JEFF GORDON: NASCAR’S GAME-CHANGING DRIVER

21 years ago, almost all of us had a phone on our wall or on an end table. Email was something guys with thick glasses and pocket protectors used. On demand TV? Wasn’t that what happened when you yanked the remote control out of your kid brother’s hand? If Rip Van Winkle were awakening today from a 20-year snooze, he’d find the world has changed a lot since that November day in 1992 when Jeffrey Michael Gordon made his NASCAR Winston Cup debut.

NASCAR has seen more than its share of change. For better or for worse, the cars are different, and the tracks are too. The sport evolved further from being a sport of largely regional interest to the national stage, to even developing a little bit of an international following. The drivers and fans have changed a great deal too. NASCAR has gone from a sport populated with the good ol’ boys to a day where now there are drivers hailing from all four corners of the country. Now, instead of a sport consisting of blue collar, fresh from the garage types, you have drivers who make an easier transition from the track to the television screen.

Jeff Gordon has had something to do with it. A great deal, a huge deal.

Gordon started young, and started winning young, too. when he captured his first title, he was 24; younger than “The King” Richard Petty (27) when he won his first title, younger than Dale Earnhardt (29), and younger still than his protege Jimmie Johnson (31). With his youth came youthful good looks, making Gordon a marketer’s dream, and an ideal pitchman for the sponsors.

Think about it: Pepsi was the choice of a new generation and Gordon fit the bill to a tee. Gordon was the “Rainbow Warrior” in his Dupont Chevrolet. Could you imagine Curtis Turner tooling around in a piece with a rainbow paint scheme? Or how about Dale Earnhardt guest hosting Regis and Kelly? Don’t get me wrong, Earnhardt had a rugged charm, but he was more of a Duck Dynasty kind of guy, which once again, has a more good ol’ boy type appeal.

Though Gordon was an Indiana resident when he came up, there’s no denying the Californian influence on the driver born in Vallejo. Face it, you can’t get the four-time champion looks far more in place at a Hollywood premiere than he does at the Blue Collar Comedy Tour. With a super model wife on his arm, you look at Jeff and Ingrid and can say they could easily star as themselves in a motion picture. As wildly popular as he is, I’m not sure you could say that about the more introverted Dale Earnhardt Jr.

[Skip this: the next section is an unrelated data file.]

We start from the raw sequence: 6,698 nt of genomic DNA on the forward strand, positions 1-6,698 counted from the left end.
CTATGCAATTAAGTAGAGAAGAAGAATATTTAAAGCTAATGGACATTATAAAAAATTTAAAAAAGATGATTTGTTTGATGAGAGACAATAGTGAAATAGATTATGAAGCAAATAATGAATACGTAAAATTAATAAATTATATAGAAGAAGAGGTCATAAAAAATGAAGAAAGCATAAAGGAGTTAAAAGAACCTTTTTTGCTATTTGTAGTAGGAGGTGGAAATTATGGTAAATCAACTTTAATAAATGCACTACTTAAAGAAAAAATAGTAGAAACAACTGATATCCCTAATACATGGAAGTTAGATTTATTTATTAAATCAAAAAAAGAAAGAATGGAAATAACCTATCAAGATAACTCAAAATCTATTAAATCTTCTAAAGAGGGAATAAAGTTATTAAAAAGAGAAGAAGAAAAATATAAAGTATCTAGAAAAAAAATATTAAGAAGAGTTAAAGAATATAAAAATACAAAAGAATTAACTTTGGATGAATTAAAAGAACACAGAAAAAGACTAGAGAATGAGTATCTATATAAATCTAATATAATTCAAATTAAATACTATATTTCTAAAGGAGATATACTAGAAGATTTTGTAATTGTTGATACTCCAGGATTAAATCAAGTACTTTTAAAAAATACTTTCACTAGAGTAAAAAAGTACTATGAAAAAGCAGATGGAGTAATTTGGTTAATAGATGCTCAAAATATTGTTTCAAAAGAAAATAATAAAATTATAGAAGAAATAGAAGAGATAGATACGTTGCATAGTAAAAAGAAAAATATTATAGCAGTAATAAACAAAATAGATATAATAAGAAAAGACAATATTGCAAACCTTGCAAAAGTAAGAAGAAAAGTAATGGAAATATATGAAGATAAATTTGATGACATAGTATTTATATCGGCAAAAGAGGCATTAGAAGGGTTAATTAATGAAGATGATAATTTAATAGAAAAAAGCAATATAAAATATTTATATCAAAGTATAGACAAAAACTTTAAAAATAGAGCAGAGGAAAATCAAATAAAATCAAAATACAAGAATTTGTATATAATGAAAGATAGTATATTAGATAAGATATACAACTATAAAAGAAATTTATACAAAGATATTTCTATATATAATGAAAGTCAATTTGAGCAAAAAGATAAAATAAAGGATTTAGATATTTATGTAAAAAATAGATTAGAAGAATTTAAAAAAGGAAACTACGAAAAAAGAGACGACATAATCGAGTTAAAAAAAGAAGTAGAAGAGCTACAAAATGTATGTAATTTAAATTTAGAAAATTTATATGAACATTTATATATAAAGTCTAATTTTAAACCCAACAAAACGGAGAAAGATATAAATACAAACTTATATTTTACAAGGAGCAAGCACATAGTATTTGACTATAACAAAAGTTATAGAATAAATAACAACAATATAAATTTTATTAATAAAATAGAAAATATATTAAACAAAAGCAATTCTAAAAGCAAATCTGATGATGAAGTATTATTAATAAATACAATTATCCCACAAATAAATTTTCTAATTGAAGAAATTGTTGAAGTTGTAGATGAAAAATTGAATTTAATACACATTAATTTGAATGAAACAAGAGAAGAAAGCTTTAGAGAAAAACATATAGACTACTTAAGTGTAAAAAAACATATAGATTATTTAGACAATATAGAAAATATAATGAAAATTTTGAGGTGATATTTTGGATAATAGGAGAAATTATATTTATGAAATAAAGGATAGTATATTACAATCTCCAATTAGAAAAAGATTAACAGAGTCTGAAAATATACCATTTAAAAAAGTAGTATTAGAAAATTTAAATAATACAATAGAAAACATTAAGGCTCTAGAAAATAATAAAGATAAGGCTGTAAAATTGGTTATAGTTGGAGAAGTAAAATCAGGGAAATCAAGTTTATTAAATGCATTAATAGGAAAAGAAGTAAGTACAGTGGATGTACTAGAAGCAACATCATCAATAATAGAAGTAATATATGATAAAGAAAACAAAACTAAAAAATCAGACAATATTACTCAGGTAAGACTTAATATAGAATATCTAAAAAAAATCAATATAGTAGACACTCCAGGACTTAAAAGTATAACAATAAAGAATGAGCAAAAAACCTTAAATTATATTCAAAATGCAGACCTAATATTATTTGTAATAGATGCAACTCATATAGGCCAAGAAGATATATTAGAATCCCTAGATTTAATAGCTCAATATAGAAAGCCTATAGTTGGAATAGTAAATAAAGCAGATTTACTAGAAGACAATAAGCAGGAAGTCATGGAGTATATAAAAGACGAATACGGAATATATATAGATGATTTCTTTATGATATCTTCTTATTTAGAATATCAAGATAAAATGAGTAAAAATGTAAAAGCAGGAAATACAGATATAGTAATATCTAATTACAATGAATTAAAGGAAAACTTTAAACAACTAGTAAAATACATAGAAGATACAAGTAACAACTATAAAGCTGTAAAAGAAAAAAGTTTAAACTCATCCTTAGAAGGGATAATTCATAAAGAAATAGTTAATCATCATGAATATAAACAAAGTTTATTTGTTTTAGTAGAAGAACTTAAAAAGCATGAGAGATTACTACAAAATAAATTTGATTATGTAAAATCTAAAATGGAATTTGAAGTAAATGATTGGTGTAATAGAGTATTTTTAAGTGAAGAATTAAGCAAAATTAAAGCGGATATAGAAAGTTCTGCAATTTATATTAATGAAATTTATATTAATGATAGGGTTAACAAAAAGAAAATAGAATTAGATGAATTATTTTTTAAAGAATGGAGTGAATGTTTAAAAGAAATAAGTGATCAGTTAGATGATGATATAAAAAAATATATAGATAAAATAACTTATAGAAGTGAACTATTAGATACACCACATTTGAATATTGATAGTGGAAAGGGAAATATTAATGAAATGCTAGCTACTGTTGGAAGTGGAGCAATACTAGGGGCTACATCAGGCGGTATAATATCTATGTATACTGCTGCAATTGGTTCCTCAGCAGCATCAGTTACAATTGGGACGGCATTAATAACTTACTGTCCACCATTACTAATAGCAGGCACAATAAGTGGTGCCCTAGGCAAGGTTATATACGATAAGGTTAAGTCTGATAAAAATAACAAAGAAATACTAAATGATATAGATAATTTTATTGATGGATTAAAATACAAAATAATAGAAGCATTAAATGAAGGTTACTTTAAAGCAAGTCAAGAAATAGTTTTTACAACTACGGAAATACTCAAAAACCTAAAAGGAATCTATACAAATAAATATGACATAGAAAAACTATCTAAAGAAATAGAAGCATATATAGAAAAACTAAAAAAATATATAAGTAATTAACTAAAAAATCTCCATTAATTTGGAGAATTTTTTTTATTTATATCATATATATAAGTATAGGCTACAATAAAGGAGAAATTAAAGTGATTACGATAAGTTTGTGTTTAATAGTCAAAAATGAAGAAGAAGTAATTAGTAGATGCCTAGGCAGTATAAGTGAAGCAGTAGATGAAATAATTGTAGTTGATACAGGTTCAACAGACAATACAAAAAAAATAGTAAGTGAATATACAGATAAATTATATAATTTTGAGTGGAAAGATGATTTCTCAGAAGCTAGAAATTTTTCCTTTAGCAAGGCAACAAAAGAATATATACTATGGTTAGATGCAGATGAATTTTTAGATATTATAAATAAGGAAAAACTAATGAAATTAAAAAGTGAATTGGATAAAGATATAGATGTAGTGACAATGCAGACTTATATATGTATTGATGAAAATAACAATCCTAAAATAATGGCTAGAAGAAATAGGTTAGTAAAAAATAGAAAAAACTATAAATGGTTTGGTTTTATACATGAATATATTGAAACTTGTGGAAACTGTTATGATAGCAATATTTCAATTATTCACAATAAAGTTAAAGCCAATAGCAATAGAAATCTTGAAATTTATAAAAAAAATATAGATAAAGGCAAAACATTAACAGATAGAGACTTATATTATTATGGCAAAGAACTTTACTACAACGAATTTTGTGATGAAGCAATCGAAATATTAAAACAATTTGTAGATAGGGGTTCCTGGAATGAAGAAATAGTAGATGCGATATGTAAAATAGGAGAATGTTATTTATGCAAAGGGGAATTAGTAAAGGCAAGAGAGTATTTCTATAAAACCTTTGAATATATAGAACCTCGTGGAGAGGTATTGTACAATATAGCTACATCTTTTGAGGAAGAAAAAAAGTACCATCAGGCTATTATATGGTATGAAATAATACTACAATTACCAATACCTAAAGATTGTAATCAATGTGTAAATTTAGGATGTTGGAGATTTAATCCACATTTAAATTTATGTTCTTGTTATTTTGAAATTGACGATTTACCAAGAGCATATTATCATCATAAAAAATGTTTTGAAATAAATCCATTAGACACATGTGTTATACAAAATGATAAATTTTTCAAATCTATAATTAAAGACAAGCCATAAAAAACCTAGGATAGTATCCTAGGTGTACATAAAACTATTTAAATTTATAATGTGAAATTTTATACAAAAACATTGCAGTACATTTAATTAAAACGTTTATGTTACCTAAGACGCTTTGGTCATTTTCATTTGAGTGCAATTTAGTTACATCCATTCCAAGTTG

Of course, all the image means nothing if Gordon isn’t winner. Success? Ha! In 700 Cup starts, has has four season championships, ranking only behind Petty, Earnhardt (seven each) and Johnson (five). Only Petty (200) and David Pearson (105) have more wins than Gordon’s 87. What’s more, “Super G” has finished in the top five an impressive 43 percent of his total races, and in the top ten almost 60 percent of the time at 417. Yes, he’s won only six races since 2008, but he’s never needed the champion’s provisional either, and he’s made the Chase every since 2004, except for 2005. That kind of success earns you a pretty high platform on which to stand.

Jeff Gordon is making history in our generation. What’s more, even if you don’t care for his persona much, give him credit for shattering the NASCAR stereotype. In some ways, his career is what Tim Richmond’s might have been if AIDS hadn’t toppled the charasmatic former open wheeler. Granted, Freddy Lorenzen, Benny Parsons and Alan Kulwicki presented a departure from the caracature of the hard-drivin’ hillbillies who cut their teeth runnin’ “shine.” Yet, Jeff Gordon enjoyed a level of success in an age primed to catch every highlight on TV, computer and mobile screens across the world. It may not be hyperbole to say Gordon brought NASCAR to the world. This observer, sitting at a keyboard in Oregon is doing what he is doing right now, in part, because of drivers like Jeff Gordon.

Jim McCoy is a TV and radio sports reporter and play-by-play announcer out beyond the far reaches of NASCAR Nation in the Medford, Oregon area. Among his greatest sports loyalties is auto racing, where finding fans of similar passion is easy to do……..RG